It is now very easy to launch an ICO. Anyone can create a website, pay a dev to copy an opensource code to create a cryptocurrency – such as an ERC20 token for example – and pay to be listed on ICO listing sites. Even though adverts for ICOs are now largely banned on Google, Facebook and Twitter, ICOs are still heavily ‘shilled’ by crypto youtubers, as well as by scammers pretending to be famous crypto youtubers, who receive money, or tokens, in exchange for talking about and promoting the ICO on social media. Most ICO founders don’t even seem to know what blockchain is, and many don’t even write a whitepaper – some just leave that out altogether, and some have even copied parts of existing whitepapers of legitimate ICOs. Many of these ICOs purely make unrealistic claims, with some claiming to be the next Bitcoin or next get rich quick scheme.

Problem 3: Lack of regulation

So long as the crypto and ICO space is not fully regulated, and there are people wanting to get rich quick, and to repeat the financial successes of early investors, there will continue to be scam ICOs, serving no purpose other than to part investors from their money.

Problem 4: Uncertainties around regulation

The SEC, and several key crypto countries, including China, have cracked down on cryptos and added fear and uncertainty to the market. Regulation has led some ICOs to cancel their ICO, and to sell onto to accredited or institutional investors in a private pre-sale. This means that huge quantities of tokens are sold off to limited parties, often with heavy bonuses or discounts, and means that tokens might be locked up for longer, or be mass-dumped when they become tradable. Selling large quantities of tokens to any investors could result in manipulation of those markets by whale (large scale) holders.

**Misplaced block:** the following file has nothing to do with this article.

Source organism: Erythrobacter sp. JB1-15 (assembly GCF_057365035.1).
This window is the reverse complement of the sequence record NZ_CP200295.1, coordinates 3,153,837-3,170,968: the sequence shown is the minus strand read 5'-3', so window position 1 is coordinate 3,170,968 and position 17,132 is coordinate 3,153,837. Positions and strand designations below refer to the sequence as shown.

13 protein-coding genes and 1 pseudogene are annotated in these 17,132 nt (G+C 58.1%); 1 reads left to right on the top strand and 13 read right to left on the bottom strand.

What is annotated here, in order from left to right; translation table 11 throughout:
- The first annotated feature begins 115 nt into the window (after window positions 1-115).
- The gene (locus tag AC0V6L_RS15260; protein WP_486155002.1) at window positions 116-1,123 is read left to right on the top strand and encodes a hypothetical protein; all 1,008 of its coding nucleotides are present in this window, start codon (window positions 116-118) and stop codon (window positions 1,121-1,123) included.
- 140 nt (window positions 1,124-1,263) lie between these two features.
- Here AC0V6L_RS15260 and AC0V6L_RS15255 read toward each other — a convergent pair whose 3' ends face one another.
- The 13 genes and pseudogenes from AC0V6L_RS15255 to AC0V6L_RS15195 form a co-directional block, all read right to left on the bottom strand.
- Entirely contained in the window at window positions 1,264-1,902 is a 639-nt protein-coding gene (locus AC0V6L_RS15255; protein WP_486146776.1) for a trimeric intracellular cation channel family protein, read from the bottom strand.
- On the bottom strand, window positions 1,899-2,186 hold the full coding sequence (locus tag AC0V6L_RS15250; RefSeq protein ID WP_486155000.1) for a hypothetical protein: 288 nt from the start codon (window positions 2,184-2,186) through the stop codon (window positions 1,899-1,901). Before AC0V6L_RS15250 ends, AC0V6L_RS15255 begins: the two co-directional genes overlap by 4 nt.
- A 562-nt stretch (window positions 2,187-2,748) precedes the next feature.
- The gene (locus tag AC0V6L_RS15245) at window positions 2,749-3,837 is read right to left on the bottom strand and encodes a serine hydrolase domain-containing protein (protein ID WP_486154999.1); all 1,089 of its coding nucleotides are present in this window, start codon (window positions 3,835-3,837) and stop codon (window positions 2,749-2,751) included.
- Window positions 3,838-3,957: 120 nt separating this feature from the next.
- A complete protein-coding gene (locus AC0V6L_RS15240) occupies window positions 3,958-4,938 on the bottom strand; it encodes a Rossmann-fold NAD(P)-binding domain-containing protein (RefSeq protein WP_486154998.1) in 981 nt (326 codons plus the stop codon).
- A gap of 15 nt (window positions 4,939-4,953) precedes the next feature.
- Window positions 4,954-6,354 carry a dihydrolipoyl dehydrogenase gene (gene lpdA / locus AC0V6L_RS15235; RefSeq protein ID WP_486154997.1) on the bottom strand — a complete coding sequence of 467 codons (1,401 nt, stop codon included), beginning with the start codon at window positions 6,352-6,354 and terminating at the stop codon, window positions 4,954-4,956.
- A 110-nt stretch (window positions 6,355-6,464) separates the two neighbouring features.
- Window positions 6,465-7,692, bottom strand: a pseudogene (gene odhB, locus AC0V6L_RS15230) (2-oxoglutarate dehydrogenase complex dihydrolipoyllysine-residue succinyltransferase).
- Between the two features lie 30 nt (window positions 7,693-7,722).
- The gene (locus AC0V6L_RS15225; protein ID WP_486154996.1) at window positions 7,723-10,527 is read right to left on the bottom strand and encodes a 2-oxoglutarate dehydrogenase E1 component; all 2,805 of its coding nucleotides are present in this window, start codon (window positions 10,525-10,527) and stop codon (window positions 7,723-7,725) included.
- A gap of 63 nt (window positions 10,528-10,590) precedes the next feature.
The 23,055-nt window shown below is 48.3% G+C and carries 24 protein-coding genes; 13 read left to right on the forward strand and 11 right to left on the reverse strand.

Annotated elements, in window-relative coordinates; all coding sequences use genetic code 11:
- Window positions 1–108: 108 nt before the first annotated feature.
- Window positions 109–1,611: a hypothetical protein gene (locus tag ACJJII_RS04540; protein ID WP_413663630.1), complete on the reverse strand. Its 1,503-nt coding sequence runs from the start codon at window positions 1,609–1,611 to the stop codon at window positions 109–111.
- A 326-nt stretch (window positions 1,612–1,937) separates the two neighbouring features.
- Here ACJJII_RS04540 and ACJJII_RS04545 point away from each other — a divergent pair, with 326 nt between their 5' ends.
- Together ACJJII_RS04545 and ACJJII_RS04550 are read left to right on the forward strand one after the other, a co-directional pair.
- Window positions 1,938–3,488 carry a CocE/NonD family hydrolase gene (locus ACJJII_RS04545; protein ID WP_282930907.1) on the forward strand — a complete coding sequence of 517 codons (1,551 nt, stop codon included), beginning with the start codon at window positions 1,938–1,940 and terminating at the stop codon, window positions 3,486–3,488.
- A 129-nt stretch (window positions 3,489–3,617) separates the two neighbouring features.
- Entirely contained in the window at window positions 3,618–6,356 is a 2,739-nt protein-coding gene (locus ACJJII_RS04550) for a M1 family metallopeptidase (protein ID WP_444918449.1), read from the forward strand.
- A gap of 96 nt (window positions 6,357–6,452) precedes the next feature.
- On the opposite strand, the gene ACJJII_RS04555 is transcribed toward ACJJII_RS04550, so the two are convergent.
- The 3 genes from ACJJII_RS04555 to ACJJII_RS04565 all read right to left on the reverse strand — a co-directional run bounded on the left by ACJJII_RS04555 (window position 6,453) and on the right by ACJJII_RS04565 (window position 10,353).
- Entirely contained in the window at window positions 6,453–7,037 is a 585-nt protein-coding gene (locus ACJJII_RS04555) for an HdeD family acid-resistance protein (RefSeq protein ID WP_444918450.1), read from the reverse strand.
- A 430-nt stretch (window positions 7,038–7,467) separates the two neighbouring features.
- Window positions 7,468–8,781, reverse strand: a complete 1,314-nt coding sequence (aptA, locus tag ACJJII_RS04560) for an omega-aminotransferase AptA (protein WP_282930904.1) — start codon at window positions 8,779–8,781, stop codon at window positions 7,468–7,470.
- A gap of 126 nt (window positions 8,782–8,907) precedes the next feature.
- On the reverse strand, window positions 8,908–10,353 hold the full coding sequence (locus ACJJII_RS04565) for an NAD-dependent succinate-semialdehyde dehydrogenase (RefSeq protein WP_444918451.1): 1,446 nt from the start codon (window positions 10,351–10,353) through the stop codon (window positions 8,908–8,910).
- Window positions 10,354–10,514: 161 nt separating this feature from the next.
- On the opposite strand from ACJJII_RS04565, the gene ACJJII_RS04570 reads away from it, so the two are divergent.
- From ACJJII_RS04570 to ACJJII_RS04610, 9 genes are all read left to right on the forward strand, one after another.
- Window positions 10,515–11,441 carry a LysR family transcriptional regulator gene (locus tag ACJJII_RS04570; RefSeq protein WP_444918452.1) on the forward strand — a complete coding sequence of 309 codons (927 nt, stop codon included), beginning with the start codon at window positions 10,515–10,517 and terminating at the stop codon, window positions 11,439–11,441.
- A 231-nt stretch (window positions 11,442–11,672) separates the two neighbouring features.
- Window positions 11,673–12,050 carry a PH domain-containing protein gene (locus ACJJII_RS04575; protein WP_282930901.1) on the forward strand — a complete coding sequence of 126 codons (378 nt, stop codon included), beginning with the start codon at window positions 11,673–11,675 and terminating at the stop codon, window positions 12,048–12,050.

Problem 5: Tokens controlled by institutional speculators, not users

Due to regulatory pressure, as well as large pre-sale offers from institutional-scale investors, many ICOs sell their tokens to a small number of investors, who are happy to hold tokens and thus reduce liquidity, or more likely, manipulate the markets based on their speculations. This means that the value of tokens may be distorted, and means tokens are less likely to be used by the intended users, which might be detrimental to the success of the platforms.

Problem 6: No transparency

Many ICOs do not live up to their whitepaper, and some ICOs even take their whitepapers down, or close their websites, when it becomes apparent that they haven’t met the over-ambitious targets they set. There are no real regulations in place to ensure that ICOs are held accountable to the roadmaps or information they promise to their investors. Many ICOs make false or impossibly optimistic promises, or future projections of their tokens’ anticipated worth, which are wildly hopeful at best, and scams at worst.

Problem 7: Risks to Investors